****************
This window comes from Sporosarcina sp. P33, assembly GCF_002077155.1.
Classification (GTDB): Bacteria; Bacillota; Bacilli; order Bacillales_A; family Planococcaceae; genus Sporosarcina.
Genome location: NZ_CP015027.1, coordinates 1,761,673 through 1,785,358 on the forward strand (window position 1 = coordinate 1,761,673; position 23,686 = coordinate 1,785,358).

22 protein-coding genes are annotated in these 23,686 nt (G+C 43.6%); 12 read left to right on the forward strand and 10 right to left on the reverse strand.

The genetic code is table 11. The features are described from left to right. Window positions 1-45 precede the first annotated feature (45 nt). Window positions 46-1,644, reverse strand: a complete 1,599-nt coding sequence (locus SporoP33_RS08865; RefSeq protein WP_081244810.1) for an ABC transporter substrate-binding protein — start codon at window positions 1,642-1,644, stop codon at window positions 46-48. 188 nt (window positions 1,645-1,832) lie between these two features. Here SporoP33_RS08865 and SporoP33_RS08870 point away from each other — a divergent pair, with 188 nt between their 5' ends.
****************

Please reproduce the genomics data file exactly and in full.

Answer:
This window comes from Sporosarcina sp. P33, assembly GCF_002077155.1.
Classification (GTDB): Bacteria; Bacillota; Bacilli; order Bacillales_A; family Planococcaceae; genus Sporosarcina.
Genome location: NZ_CP015027.1, coordinates 1,761,673 through 1,785,358 on the forward strand (window position 1 = coordinate 1,761,673; position 23,686 = coordinate 1,785,358).

22 protein-coding genes are annotated in these 23,686 nt (G+C 43.6%); 12 read left to right on the forward strand and 10 right to left on the reverse strand.

The genetic code is table 11. The features are described from left to right. Window positions 1-45 precede the first annotated feature (45 nt). Window positions 46-1,644, reverse strand: a complete 1,599-nt coding sequence (locus SporoP33_RS08865; RefSeq protein WP_081244810.1) for an ABC transporter substrate-binding protein — start codon at window positions 1,642-1,644, stop codon at window positions 46-48. 188 nt (window positions 1,645-1,832) lie between these two features. Here SporoP33_RS08865 and SporoP33_RS08870 point away from each other — a divergent pair, with 188 nt between their 5' ends.